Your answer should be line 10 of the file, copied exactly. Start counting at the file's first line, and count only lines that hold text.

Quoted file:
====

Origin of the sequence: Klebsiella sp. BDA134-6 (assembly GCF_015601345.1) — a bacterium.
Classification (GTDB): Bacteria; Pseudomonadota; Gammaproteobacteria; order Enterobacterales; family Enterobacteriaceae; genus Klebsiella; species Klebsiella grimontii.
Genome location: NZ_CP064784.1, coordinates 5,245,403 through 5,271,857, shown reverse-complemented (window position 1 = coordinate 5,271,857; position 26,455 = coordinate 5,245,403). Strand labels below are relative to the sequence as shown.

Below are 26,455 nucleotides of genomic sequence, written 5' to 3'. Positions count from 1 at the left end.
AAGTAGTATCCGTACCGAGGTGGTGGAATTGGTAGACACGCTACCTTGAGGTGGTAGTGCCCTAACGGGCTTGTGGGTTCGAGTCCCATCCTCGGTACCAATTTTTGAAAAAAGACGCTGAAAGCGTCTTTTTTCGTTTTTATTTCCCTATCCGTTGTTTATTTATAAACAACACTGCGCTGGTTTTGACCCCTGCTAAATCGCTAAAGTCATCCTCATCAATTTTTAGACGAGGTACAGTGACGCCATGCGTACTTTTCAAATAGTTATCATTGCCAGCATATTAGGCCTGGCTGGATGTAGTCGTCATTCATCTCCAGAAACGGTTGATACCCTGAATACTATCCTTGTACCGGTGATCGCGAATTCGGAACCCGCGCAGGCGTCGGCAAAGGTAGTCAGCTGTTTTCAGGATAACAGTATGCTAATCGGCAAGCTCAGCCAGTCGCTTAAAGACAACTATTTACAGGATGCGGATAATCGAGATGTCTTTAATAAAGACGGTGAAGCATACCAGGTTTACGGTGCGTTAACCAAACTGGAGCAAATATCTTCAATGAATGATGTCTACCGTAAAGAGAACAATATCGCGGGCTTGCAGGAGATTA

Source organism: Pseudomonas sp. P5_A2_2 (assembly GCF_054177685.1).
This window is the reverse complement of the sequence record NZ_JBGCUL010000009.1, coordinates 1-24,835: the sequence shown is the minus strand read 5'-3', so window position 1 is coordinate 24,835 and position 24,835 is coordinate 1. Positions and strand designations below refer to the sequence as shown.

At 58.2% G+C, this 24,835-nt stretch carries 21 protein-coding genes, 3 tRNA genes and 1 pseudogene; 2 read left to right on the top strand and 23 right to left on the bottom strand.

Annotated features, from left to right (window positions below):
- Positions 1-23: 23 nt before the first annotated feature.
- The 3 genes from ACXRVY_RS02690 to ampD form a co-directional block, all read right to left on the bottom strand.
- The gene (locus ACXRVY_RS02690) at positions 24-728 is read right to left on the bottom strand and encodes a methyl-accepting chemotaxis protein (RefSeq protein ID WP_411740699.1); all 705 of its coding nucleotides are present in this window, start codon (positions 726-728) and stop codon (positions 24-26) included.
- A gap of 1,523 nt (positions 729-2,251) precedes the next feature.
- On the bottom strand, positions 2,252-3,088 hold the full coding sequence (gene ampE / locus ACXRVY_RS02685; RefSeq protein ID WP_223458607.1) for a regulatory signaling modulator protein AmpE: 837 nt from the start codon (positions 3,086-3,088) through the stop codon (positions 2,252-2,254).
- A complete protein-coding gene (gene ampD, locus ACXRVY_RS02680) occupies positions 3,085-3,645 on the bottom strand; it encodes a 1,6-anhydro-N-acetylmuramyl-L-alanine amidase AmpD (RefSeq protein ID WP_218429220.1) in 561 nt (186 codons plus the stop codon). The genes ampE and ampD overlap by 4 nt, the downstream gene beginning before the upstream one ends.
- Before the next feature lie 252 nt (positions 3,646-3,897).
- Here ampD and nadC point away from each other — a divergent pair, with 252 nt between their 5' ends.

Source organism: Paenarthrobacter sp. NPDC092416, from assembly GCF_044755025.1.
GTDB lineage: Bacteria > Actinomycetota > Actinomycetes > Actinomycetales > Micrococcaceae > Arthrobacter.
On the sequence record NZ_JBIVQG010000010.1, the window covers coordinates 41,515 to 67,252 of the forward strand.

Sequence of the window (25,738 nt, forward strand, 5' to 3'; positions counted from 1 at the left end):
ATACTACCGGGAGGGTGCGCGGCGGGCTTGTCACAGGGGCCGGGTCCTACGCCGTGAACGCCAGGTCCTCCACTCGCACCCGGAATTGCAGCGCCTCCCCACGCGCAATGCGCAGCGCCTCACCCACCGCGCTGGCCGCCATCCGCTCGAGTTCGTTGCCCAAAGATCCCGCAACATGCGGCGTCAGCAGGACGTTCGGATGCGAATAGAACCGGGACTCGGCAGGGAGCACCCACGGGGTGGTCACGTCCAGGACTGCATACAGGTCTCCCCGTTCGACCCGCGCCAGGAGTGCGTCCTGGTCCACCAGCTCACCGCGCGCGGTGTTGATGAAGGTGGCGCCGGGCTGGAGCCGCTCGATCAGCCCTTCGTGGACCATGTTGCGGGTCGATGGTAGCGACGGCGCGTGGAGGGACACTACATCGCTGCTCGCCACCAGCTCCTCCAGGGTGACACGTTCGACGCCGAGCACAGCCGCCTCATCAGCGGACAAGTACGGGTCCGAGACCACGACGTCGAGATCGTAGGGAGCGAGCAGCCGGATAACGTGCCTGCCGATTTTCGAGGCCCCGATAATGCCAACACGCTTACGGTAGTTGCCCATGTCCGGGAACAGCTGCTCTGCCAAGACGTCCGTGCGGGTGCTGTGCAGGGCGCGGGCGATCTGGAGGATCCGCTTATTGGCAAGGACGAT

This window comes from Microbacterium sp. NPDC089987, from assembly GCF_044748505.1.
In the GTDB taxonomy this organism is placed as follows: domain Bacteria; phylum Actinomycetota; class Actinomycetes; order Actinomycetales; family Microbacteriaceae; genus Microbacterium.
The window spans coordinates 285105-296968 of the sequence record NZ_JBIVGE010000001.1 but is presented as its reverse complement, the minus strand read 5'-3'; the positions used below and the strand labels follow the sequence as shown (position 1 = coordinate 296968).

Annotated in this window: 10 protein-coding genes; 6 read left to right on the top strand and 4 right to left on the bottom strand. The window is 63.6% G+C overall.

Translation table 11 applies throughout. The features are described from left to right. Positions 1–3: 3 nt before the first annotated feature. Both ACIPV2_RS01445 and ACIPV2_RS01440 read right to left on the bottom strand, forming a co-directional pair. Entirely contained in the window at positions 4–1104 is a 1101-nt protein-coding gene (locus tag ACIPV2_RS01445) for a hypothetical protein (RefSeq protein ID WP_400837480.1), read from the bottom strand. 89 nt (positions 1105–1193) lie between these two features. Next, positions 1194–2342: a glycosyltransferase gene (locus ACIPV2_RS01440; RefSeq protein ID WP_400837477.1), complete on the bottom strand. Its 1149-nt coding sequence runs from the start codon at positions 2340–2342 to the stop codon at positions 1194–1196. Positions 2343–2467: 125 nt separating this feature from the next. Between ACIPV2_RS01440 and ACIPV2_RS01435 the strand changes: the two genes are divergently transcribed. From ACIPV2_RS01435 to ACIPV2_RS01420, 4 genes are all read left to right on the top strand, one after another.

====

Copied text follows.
- Positions 1-23: 23 nt before the first annotated feature.